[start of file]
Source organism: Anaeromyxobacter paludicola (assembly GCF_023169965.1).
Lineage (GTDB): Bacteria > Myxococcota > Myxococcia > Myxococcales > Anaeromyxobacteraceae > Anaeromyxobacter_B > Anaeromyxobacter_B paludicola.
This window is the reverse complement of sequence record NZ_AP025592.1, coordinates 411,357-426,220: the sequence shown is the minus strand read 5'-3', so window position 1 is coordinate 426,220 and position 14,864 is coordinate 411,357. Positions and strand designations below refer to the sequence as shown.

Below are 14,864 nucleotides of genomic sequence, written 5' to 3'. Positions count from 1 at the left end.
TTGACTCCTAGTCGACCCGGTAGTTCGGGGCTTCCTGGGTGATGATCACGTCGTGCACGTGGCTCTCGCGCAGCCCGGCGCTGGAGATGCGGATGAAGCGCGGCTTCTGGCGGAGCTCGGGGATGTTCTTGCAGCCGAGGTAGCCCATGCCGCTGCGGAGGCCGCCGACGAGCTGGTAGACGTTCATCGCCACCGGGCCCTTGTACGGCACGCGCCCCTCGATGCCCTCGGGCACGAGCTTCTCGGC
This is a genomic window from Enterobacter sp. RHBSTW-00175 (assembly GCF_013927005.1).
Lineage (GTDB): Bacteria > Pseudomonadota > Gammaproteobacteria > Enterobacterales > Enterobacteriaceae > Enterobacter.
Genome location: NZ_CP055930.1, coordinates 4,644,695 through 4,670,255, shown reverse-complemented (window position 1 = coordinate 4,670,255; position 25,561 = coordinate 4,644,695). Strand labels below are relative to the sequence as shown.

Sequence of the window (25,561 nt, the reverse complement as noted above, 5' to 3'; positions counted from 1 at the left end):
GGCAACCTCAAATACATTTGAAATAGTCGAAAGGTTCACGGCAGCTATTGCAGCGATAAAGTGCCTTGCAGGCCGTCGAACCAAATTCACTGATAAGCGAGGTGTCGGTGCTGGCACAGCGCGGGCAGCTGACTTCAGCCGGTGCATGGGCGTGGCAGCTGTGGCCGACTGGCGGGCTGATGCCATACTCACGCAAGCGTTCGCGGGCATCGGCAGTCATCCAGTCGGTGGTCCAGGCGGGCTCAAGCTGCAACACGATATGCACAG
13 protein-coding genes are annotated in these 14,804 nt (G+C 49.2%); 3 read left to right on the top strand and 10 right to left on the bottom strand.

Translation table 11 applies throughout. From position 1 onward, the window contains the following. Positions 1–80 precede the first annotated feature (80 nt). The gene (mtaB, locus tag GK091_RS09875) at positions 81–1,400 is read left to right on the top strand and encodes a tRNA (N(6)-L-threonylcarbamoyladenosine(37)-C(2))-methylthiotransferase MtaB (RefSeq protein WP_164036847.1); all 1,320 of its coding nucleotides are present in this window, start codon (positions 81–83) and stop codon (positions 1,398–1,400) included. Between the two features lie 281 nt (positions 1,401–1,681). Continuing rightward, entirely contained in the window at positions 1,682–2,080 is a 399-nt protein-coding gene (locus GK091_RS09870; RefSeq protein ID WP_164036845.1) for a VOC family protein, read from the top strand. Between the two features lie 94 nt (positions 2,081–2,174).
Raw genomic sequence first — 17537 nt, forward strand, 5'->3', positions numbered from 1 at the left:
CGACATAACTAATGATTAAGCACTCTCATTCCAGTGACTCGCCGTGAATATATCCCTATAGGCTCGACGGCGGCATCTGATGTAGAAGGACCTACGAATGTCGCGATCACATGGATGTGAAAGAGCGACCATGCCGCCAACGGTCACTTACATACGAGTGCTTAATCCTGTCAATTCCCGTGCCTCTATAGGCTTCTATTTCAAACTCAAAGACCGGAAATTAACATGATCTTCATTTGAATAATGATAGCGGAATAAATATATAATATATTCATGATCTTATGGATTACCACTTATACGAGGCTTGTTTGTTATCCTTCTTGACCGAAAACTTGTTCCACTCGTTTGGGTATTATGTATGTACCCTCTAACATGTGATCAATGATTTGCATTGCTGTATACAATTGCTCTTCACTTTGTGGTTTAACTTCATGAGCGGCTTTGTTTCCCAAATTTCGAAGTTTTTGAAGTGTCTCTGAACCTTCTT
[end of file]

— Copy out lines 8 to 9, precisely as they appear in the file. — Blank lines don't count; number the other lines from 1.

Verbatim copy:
Genome location: NZ_CP055930.1, coordinates 4,644,695 through 4,670,255, shown reverse-complemented (window position 1 = coordinate 4,670,255; position 25,561 = coordinate 4,644,695). Strand labels below are relative to the sequence as shown.

Sequence of the window (25,561 nt, the reverse complement as noted above, 5' to 3'; positions counted from 1 at the left end):